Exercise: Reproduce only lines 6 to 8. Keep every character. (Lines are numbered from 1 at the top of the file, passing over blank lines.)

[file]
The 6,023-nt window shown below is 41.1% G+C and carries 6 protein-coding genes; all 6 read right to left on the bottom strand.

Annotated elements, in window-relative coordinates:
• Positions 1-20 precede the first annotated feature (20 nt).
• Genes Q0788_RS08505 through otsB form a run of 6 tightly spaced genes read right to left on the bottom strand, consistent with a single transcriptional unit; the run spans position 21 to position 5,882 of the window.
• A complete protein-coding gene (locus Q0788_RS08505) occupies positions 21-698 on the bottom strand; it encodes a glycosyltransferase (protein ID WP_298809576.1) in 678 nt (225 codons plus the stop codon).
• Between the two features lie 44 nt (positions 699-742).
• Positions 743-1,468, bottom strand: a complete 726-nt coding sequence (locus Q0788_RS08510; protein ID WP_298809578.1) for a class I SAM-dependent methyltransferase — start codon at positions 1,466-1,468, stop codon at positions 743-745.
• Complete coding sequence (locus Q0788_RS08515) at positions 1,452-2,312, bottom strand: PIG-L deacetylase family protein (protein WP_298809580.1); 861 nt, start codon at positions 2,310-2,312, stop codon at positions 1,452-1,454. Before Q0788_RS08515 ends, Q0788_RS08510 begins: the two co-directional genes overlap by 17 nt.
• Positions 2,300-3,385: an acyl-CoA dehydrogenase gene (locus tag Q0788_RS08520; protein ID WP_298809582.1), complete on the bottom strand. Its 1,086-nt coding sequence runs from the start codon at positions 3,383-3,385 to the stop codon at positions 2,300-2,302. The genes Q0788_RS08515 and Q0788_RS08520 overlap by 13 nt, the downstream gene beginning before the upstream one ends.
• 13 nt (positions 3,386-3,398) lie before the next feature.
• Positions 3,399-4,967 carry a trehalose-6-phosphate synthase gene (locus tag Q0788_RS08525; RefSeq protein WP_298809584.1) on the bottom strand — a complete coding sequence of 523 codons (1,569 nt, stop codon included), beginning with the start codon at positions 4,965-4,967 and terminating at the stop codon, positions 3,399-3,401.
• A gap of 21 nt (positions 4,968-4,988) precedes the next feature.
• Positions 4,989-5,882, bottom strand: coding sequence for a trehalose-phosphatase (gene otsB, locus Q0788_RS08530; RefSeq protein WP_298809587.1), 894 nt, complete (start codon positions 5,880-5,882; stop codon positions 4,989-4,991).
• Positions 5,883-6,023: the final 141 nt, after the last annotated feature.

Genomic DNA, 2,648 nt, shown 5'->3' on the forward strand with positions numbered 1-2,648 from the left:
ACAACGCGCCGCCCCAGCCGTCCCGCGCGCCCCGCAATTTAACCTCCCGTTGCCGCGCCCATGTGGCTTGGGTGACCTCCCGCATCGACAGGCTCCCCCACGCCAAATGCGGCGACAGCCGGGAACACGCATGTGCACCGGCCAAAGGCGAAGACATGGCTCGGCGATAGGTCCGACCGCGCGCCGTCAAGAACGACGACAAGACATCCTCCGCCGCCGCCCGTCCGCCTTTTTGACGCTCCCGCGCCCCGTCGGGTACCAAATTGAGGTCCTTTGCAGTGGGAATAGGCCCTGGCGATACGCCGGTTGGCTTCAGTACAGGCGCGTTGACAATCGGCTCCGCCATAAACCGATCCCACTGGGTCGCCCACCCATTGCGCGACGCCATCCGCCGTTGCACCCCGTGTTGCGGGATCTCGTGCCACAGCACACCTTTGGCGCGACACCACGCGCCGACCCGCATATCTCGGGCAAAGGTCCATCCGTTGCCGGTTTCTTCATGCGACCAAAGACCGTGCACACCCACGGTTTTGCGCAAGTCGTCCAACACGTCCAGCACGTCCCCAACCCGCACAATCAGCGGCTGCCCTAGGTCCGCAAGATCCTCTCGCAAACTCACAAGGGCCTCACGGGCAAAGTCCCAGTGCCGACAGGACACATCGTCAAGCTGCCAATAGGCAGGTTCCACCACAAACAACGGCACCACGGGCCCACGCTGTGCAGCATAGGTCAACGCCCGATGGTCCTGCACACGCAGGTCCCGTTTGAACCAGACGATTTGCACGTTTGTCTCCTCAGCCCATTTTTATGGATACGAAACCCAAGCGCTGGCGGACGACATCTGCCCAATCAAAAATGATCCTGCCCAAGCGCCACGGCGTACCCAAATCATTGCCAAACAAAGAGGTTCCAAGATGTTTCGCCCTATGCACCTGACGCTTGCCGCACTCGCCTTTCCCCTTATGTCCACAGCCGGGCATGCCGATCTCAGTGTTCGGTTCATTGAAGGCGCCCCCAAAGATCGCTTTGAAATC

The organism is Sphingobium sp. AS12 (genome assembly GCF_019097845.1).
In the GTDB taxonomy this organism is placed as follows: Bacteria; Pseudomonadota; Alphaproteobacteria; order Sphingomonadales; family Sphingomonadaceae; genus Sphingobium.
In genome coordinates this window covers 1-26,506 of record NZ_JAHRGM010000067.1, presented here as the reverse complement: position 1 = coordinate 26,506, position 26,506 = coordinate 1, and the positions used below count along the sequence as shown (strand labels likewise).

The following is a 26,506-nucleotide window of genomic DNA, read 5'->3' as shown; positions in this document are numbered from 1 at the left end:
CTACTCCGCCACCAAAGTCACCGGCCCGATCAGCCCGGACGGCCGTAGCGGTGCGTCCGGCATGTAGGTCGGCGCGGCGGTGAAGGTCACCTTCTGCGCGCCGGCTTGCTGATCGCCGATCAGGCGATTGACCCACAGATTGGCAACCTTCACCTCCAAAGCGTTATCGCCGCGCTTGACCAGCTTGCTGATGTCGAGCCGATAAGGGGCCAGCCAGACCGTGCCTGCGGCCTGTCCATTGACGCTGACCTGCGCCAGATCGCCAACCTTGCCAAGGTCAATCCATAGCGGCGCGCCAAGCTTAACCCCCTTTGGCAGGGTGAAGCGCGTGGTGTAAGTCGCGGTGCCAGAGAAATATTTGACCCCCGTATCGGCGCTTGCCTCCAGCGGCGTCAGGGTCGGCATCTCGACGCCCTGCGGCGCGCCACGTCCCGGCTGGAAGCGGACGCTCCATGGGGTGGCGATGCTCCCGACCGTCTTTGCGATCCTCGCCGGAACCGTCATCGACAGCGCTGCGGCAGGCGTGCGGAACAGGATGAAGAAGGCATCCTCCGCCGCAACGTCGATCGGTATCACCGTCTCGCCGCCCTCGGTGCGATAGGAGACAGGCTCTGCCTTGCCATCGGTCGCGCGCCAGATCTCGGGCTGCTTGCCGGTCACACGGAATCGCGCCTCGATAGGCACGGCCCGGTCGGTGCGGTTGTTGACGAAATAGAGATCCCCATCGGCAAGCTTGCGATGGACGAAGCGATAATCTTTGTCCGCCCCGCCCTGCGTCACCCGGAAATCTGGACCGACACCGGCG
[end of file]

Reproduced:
• Between the two features lie 44 nt (positions 699-742).
• Positions 743-1,468, bottom strand: a complete 726-nt coding sequence (locus Q0788_RS08510; protein ID WP_298809578.1) for a class I SAM-dependent methyltransferase — start codon at positions 1,466-1,468, stop codon at positions 743-745.
• Complete coding sequence (locus Q0788_RS08515) at positions 1,452-2,312, bottom strand: PIG-L deacetylase family protein (protein WP_298809580.1); 861 nt, start codon at positions 2,310-2,312, stop codon at positions 1,452-1,454. Before Q0788_RS08515 ends, Q0788_RS08510 begins: the two co-directional genes overlap by 17 nt.